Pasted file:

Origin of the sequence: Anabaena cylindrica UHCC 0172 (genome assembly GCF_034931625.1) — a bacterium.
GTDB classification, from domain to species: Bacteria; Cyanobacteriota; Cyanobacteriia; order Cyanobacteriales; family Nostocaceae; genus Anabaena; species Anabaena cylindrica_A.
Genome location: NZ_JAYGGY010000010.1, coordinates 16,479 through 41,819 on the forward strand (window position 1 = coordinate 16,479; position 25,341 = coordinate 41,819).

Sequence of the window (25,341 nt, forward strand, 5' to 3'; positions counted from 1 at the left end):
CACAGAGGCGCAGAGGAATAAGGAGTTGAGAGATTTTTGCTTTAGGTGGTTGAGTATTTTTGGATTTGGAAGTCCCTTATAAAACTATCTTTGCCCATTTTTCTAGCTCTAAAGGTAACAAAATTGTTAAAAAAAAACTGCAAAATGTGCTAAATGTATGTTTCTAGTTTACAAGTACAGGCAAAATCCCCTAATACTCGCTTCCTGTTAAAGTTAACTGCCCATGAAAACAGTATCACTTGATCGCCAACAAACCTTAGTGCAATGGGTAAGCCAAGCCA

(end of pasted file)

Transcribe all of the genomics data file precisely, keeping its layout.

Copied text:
Origin of the sequence: Anabaena cylindrica UHCC 0172 (genome assembly GCF_034931625.1) — a bacterium.
GTDB classification, from domain to species: Bacteria; Cyanobacteriota; Cyanobacteriia; order Cyanobacteriales; family Nostocaceae; genus Anabaena; species Anabaena cylindrica_A.
Genome location: NZ_JAYGGY010000010.1, coordinates 16,479 through 41,819 on the forward strand (window position 1 = coordinate 16,479; position 25,341 = coordinate 41,819).

Sequence of the window (25,341 nt, forward strand, 5' to 3'; positions counted from 1 at the left end):
CACAGAGGCGCAGAGGAATAAGGAGTTGAGAGATTTTTGCTTTAGGTGGTTGAGTATTTTTGGATTTGGAAGTCCCTTATAAAACTATCTTTGCCCATTTTTCTAGCTCTAAAGGTAACAAAATTGTTAAAAAAAAACTGCAAAATGTGCTAAATGTATGTTTCTAGTTTACAAGTACAGGCAAAATCCCCTAATACTCGCTTCCTGTTAAAGTTAACTGCCCATGAAAACAGTATCACTTGATCGCCAACAAACCTTAGTGCAATGGGTAAGCCAAGCCA